NEW YORK — Cathy Zoi has been promoting clean energy in the power sector for decades, holding leadership posts in both business and government.
Then in 2016, greenhouse gas emissions from transportation exceeded the power sector for the first time, and Zoi pivoted to accelerate the transportation sector’s transition to clean energy.
Zoi, 57, serves as CEO of Los Angeles-based EVgo, which has developed the nation’s largest public network of DC fast-charging stations for electric vehicles.
Q: Why is getting more EVs on the road important to you?
A: Air pollution writ large, the incidents of asthma, all of that is coming from tailpipes. I think everyone is probably feeling climate change right now. The crazy weather over the last 12 months is bringing it to the fore, and one thing that’s so important that we need to do is move our transportation sector toward non-carbon-emitting, and that’s what EVs are doing.
The electric grid is gradually getting lower and lower greenhouse gas emissions, with the rise of renewables. We’re moving in that direction, but we also need to wean ourselves off oil.
Q: What are the best cities or states in the U.S. to drive an EV without range anxiety?
A: There have been more than a million EVs sold in the United States, and more than half of those are in California. You need to have the charging infrastructure where the most cars are. About 90 per cent of Californians live within 35 miles of a charging station. We have great concentrations in Los Angeles, San Diego, San Francisco, Sacramento, and some of the more rural cities.
We’re working really closely with the EV manufacturers such as Nissan and General Motors to install chargers where they’re planning to sell the next generations of cars. GM leases to both Uber and Lyft drivers, and we are working with them in Boston, Washington, D.C., Baltimore, Austin, San Diego, Los Angeles, San Francisco and Phoenix, all cities with lots of charging infrastructure.
Q: Your company built a fast-charging network for GM’s car-sharing unit. Why do electric vehicles and car-sharing or ride-hailing go together?
A: With an EV, the more you drive, the more you save, and people that earn a living through car-sharing typically drive a couple hundred miles a day. They absolutely need fast charging away from home.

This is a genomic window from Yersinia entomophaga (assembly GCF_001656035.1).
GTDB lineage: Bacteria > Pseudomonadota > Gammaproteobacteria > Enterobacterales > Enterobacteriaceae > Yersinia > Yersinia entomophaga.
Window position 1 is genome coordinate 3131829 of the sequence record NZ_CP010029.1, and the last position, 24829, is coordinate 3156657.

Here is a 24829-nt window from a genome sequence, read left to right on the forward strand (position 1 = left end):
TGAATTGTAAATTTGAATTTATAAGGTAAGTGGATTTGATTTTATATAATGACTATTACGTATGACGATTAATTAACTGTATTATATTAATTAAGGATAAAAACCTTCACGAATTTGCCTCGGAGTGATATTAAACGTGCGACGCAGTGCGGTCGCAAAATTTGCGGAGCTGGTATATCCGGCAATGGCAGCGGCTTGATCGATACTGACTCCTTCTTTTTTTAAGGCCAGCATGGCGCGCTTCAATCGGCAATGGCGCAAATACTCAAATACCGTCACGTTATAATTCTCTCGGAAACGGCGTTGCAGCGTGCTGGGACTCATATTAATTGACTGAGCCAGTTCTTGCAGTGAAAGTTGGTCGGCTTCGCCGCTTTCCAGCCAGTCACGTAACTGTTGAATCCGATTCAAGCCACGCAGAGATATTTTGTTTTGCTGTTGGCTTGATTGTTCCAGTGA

Last year, a third of the electricity that was sold through our fast-charging network in the United States was from ride-share drivers. It’s amazing, it’s growing very quickly.
I’ve got two millennial kids who, even though my husband and I gave them cars for graduation, after they moved to San Francisco they sold them. They said, ‘We’ve done the math, Mom. It’s actually cheaper for us to ride-share than to own a personal car in a city.’
So when you hear those figures about the growth of ride-share, I actually believe them, because I’m seeing the behaviour change and the economics of that.
Q: You served in the Department of Energy during the Obama administration. How has the landscape changed for federal policies that impact electric vehicles?
A: The Department of Energy has articulated some really interesting goals on battery improvement and durability and getting more EVs out there. But the place where we differ is the role of policy when it comes to market transformation.
The president’s latest budget proposed eliminating the EV tax credit, and I think that’s unfortunate. It’s a well-designed policy that ratchets down over time. It speeds the market and accelerates the transformation that’s essential because of our climate challenges.
Q: Are there limits to how many EV charging stations the electric grid can handle?
A: A typical station that has four chargers that are 50-kilowatt fast chargers, that doesn’t particularly stress or change the grid at all. That’s like the size of a little grocery store.
Some of the larger-scale depots that we’re working on right now where we’re going to have 25 or 30 chargers in one place, we’re working closely with utilities and they may require a service upgrade.
Going into the future where you might have trucks charging 1 or 2 or 3 megawatts …those are going to require more significant planning with the electric utilities, but it’s all quite manageable, and it just involves working hand in glove together to ensure the capacity is available in those areas.
Cathy Bussewitz, The Associated Press